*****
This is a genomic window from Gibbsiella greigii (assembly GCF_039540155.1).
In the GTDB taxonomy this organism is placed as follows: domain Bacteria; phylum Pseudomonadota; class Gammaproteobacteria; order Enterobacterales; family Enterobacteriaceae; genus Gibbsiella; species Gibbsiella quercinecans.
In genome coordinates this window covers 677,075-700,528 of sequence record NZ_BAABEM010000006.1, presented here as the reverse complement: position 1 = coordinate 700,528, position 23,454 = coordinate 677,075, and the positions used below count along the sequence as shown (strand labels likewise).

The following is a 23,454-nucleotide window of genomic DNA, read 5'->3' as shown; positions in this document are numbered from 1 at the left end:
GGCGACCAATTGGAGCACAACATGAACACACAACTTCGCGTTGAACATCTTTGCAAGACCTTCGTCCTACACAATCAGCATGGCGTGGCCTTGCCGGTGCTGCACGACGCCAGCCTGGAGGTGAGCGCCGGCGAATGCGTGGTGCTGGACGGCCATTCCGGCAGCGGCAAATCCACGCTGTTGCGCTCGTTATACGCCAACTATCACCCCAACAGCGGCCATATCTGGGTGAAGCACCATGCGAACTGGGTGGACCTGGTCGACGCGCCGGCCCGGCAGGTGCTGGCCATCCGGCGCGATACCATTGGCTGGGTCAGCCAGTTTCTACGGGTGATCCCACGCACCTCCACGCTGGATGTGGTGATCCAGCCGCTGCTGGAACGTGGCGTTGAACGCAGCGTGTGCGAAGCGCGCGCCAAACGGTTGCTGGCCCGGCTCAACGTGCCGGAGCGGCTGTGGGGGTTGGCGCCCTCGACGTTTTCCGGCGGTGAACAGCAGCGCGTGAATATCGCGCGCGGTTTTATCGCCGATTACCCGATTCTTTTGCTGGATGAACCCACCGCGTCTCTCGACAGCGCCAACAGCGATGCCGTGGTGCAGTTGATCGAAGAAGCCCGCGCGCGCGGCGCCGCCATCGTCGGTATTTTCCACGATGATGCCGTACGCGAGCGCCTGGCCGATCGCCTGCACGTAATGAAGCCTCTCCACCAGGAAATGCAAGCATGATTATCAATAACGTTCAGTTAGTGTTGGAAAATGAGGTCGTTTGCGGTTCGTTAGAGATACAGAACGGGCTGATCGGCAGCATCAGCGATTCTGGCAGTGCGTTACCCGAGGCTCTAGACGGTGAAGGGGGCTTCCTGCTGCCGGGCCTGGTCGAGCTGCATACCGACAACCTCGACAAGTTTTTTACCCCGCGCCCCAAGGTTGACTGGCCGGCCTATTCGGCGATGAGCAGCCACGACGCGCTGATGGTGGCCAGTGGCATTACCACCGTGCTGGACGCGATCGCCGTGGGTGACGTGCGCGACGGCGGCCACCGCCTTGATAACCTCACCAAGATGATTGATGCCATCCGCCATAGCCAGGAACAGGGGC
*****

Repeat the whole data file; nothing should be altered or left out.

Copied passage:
This is a genomic window from Gibbsiella greigii (assembly GCF_039540155.1).
In the GTDB taxonomy this organism is placed as follows: domain Bacteria; phylum Pseudomonadota; class Gammaproteobacteria; order Enterobacterales; family Enterobacteriaceae; genus Gibbsiella; species Gibbsiella quercinecans.
In genome coordinates this window covers 677,075-700,528 of sequence record NZ_BAABEM010000006.1, presented here as the reverse complement: position 1 = coordinate 700,528, position 23,454 = coordinate 677,075, and the positions used below count along the sequence as shown (strand labels likewise).

The following is a 23,454-nucleotide window of genomic DNA, read 5'->3' as shown; positions in this document are numbered from 1 at the left end:
GGCGACCAATTGGAGCACAACATGAACACACAACTTCGCGTTGAACATCTTTGCAAGACCTTCGTCCTACACAATCAGCATGGCGTGGCCTTGCCGGTGCTGCACGACGCCAGCCTGGAGGTGAGCGCCGGCGAATGCGTGGTGCTGGACGGCCATTCCGGCAGCGGCAAATCCACGCTGTTGCGCTCGTTATACGCCAACTATCACCCCAACAGCGGCCATATCTGGGTGAAGCACCATGCGAACTGGGTGGACCTGGTCGACGCGCCGGCCCGGCAGGTGCTGGCCATCCGGCGCGATACCATTGGCTGGGTCAGCCAGTTTCTACGGGTGATCCCACGCACCTCCACGCTGGATGTGGTGATCCAGCCGCTGCTGGAACGTGGCGTTGAACGCAGCGTGTGCGAAGCGCGCGCCAAACGGTTGCTGGCCCGGCTCAACGTGCCGGAGCGGCTGTGGGGGTTGGCGCCCTCGACGTTTTCCGGCGGTGAACAGCAGCGCGTGAATATCGCGCGCGGTTTTATCGCCGATTACCCGATTCTTTTGCTGGATGAACCCACCGCGTCTCTCGACAGCGCCAACAGCGATGCCGTGGTGCAGTTGATCGAAGAAGCCCGCGCGCGCGGCGCCGCCATCGTCGGTATTTTCCACGATGATGCCGTACGCGAGCGCCTGGCCGATCGCCTGCACGTAATGAAGCCTCTCCACCAGGAAATGCAAGCATGATTATCAATAACGTTCAGTTAGTGTTGGAAAATGAGGTCGTTTGCGGTTCGTTAGAGATACAGAACGGGCTGATCGGCAGCATCAGCGATTCTGGCAGTGCGTTACCCGAGGCTCTAGACGGTGAAGGGGGCTTCCTGCTGCCGGGCCTGGTCGAGCTGCATACCGACAACCTCGACAAGTTTTTTACCCCGCGCCCCAAGGTTGACTGGCCGGCCTATTCGGCGATGAGCAGCCACGACGCGCTGATGGTGGCCAGTGGCATTACCACCGTGCTGGACGCGATCGCCGTGGGTGACGTGCGCGACGGCGGCCACCGCCTTGATAACCTCACCAAGATGATTGATGCCATCCGCCATAGCCAGGAACAGGGGC